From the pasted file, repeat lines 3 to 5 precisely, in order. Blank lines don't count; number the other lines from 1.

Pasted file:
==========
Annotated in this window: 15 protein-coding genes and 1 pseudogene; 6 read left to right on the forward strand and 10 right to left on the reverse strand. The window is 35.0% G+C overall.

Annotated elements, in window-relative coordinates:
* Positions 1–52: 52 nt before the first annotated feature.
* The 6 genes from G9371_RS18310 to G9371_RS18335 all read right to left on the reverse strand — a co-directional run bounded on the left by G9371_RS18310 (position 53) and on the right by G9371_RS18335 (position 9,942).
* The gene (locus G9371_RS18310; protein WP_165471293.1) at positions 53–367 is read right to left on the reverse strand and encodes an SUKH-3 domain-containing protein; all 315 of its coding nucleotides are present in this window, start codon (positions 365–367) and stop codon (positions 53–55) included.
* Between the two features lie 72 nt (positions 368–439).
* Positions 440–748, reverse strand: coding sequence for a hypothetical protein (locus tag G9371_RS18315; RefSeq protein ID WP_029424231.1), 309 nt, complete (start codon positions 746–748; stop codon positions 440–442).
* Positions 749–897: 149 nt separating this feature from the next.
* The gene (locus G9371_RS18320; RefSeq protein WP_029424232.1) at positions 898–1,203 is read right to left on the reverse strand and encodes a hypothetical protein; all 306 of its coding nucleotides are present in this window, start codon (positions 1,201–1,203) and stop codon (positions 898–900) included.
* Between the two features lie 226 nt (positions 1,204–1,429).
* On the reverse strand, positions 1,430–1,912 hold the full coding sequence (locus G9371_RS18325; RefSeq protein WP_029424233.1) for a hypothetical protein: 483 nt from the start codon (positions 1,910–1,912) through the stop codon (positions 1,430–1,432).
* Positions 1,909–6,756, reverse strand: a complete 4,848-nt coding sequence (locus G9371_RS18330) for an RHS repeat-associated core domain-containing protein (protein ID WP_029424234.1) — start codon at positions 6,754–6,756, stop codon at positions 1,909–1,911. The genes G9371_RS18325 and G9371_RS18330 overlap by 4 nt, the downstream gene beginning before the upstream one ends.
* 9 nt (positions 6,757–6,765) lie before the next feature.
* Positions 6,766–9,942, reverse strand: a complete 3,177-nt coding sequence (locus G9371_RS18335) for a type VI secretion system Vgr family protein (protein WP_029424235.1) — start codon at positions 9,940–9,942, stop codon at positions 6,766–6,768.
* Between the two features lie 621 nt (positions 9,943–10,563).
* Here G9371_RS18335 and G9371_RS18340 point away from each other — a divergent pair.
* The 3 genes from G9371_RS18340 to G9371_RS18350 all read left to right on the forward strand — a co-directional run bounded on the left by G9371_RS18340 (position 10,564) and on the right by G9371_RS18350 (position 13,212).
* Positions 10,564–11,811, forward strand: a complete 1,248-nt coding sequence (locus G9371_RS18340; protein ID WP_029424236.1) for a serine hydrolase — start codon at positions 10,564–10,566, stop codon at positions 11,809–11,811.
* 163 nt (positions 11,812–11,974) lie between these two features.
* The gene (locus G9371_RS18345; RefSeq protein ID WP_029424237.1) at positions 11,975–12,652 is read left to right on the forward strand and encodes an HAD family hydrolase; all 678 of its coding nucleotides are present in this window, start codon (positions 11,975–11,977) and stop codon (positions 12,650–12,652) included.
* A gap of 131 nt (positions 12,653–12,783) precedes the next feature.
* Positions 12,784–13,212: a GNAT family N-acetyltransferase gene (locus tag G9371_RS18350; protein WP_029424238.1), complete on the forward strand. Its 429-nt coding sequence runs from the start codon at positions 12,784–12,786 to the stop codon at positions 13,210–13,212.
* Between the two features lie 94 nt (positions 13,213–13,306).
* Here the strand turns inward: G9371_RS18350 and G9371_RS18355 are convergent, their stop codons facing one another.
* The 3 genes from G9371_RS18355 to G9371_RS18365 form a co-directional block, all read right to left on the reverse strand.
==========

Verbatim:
* Positions 1–52: 52 nt before the first annotated feature.
* The 6 genes from G9371_RS18310 to G9371_RS18335 all read right to left on the reverse strand — a co-directional run bounded on the left by G9371_RS18310 (position 53) and on the right by G9371_RS18335 (position 9,942).
* The gene (locus G9371_RS18310; protein WP_165471293.1) at positions 53–367 is read right to left on the reverse strand and encodes an SUKH-3 domain-containing protein; all 315 of its coding nucleotides are present in this window, start codon (positions 365–367) and stop codon (positions 53–55) included.